The Large Hadron Collider is back in business and will run continuously for the next three years after a $150 million upgrade.
Scientists discover why 12 billions gallons of water drained in less than two hours; giant hydro-fractures are to blame.
Research teams analyze seven years of photos from NASA's Hubble Space Telescope to find that four moons that orbit Pluto are distinct from each other.
Some 115 million years ago, on the ancient continent of Gondwana, lived a bird with a ribbonlike tail not seen in modern birds.
Cats may experience some bitter compounds differently than humans, new research suggests.
The discovery could shed light on the pace at which cooking emerged among humans' early ancestors, according to scientists.
After two years offline, the Large Hadron Collider will start smashing particles together on Wednesday in the search for dark matter.
A new study reveals that sharks may have evolved from bony ancestors, a finding that suggests that modern sharks may be more advanced than previously thought.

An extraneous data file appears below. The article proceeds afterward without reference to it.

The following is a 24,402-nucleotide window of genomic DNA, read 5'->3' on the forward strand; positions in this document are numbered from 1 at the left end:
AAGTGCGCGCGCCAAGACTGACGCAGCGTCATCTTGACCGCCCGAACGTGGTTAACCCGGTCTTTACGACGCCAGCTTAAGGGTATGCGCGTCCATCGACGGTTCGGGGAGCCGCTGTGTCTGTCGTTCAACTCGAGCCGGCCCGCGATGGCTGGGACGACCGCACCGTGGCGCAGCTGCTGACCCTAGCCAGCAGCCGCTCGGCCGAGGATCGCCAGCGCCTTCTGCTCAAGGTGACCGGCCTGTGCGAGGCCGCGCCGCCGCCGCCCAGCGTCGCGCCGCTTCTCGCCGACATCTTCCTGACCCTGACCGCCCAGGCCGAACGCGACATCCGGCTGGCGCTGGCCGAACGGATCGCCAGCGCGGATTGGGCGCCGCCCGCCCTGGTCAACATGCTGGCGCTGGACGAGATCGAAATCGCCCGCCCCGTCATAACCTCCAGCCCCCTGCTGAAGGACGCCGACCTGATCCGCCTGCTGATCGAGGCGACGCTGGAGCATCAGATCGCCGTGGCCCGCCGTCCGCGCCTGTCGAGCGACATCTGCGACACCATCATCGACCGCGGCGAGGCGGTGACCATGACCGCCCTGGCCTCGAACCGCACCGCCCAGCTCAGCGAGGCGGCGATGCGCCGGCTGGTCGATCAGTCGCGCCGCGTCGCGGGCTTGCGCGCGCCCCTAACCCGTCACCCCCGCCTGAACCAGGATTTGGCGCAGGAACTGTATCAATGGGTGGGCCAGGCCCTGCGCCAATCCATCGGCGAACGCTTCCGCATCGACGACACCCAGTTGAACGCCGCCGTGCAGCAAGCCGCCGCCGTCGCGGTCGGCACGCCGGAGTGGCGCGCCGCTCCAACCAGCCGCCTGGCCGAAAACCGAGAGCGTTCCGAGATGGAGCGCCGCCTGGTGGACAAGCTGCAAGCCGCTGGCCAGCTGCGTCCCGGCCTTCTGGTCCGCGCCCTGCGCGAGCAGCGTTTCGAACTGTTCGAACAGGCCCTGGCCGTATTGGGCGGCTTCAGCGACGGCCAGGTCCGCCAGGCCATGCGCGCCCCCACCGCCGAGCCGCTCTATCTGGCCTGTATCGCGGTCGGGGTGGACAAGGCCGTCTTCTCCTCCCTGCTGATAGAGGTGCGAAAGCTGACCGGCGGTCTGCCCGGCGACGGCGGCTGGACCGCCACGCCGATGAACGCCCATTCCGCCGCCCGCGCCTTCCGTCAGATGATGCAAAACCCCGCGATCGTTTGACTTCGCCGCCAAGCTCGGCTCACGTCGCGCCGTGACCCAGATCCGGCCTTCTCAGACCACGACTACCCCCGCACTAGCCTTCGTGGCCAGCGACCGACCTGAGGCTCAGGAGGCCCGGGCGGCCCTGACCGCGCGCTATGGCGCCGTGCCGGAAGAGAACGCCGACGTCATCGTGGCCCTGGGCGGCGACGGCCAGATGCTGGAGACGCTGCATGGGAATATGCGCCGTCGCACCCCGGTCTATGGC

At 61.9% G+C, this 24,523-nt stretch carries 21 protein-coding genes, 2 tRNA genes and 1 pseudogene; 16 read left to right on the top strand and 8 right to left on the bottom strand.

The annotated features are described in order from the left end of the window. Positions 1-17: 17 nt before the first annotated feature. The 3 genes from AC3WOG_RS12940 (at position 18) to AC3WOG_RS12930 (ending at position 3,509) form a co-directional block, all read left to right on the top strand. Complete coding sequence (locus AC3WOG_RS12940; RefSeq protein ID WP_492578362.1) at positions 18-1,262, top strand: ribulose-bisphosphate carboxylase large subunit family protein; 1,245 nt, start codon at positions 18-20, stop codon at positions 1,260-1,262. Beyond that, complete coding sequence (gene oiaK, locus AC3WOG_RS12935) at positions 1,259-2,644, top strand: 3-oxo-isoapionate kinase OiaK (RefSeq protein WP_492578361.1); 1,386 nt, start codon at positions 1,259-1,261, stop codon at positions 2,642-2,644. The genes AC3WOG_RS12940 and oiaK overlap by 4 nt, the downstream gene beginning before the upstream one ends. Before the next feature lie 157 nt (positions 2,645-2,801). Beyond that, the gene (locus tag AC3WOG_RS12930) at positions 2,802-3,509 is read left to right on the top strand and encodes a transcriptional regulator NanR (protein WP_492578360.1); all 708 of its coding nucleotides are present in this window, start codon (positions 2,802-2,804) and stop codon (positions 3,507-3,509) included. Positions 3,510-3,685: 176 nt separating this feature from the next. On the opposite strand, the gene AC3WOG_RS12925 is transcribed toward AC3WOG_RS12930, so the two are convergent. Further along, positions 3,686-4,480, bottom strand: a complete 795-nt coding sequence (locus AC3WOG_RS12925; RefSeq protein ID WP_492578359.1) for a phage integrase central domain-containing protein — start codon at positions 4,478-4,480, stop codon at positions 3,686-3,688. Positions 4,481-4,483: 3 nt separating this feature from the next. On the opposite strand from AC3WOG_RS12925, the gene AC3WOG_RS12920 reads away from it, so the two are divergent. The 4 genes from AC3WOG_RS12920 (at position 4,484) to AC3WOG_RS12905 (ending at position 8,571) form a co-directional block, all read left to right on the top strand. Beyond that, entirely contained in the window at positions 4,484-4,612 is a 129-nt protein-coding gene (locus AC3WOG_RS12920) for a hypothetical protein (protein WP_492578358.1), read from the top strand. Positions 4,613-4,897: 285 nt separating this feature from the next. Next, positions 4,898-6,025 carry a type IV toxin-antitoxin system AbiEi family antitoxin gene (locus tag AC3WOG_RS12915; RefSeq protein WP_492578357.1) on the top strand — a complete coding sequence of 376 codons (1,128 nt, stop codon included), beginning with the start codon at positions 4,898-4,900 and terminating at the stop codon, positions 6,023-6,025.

Scientists mapping the sea floor off the southern California coast suggest there is a tsunami risk, but likely just a modest one.
Seven documented instances of facultative parthenogenesis in smalltooth sawfish suggest that the phenomena might be more common than we thought.
What causes some organizations to become rife with corruption? The answer has little to do with an individual's personal morality, say experts.
The severe flooding in Texas and Oklahoma is caused by an El Niño pattern that has split the jet stream in two.
A new photo snapped by NASA's Dawn spacecraft shows the meteor battered surface of Ceres, a dwarf planet in our solar system's asteroid belt.
The space advocacy group, the Planetary Society, has restored contact with its solar sail test vehicle, which is currently in orbit around Earth.
NASA's Cassini spacecraft is set to make its last close pass of Hyperion, an irregular, spongelike moon orbiting Saturn.
A new genetic analysis suggests that humans trekked through Egypt on their way out of Africa.
Just three weeks ago, there were thought to be about 300,000 saiga roaming the Kazakh steppes. Now, nearly 121,000 carcasses have been discovered.
Saturday's earthquake off the coast of Japan was big, magnitude 7.8, but it was also deep, at least 370 miles below the Earth's surface. Why that makes a difference.
New genetic research suggests that humans migrated out of Africa through Egypt, not Ethiopia.
New research helps us understand why 40% of honeybee colonies in the US have vanished.